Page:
So, what do we achieve in all of these? As a customer, I have one super app that connects me to all my finances and allows me to discover new financial products and services and if I want to get access to better insight, I want to get access to an expense management tool, if I want to get access to a second product, I just go to a place called Curve Connect that we have like an app store for money. You choose a product and you install it and then you have a small applet in the app for which you can access those beautiful services that they themselves create a better experience because they can access the data that we have on the customer with the customer information. 

For the partner side, the ecosystem side, they’re able to originate and onboard customers and authenticate them to their needs so it’s a much more competitive market, much more personalized, much more in real-time and much richer with data.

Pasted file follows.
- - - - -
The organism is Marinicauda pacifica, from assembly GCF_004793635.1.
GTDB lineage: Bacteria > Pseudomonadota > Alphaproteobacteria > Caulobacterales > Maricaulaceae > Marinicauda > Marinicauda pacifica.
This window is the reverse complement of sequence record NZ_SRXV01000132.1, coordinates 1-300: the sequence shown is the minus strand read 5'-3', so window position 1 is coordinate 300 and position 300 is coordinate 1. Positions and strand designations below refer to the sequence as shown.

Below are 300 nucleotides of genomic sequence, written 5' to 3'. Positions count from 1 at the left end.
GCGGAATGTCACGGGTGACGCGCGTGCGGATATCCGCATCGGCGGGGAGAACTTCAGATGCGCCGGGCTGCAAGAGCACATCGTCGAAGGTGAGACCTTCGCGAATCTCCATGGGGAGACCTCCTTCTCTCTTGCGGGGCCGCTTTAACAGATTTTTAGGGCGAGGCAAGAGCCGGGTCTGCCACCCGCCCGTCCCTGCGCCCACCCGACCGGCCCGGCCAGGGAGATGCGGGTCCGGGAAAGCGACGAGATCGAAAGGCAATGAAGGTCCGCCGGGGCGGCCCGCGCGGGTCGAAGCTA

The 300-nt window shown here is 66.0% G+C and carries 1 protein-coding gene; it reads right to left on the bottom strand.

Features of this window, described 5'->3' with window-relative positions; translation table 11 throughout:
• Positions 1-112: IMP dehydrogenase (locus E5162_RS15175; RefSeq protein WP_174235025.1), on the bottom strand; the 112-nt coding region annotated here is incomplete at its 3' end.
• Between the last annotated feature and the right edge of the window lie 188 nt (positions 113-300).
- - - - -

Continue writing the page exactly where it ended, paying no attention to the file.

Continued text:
Peter: Wow, that’s a heck of a vision. I think it’s going to be fascinating to follow your story, Shachar. Thank you so much for coming on the show, Amanda, thank you as well, really appreciate it and best of luck as you launch in the US.

Amanda: Thank you.

Shachar: Thank you very much, Peter.

Peter:  You know, what I love about Curve is that they are truly innovative, they’re doing things that haven’t been done before, they’re approaching this in the new way and I’m just a big fan. As I said, I hope to get my Curve card, I’m a rewards, I’m a miles junkie so that’s sort of one of their target markets and I will be using their offering to maximize my points there. I like the idea of just carrying one card with me and being able to use any of my credit cards within that one Curve card so it’s going to be great. The vision here I think is really significant and, as I said there, they have a lot of ways that they can take this. They’re not just coming to the US market to try and just be a me too player, that have got a differentiated offering and I really think they’re a company to watch..

Anyway on that note, I will sign off. I very much appreciate you listening and I’ll catch you next time. Bye.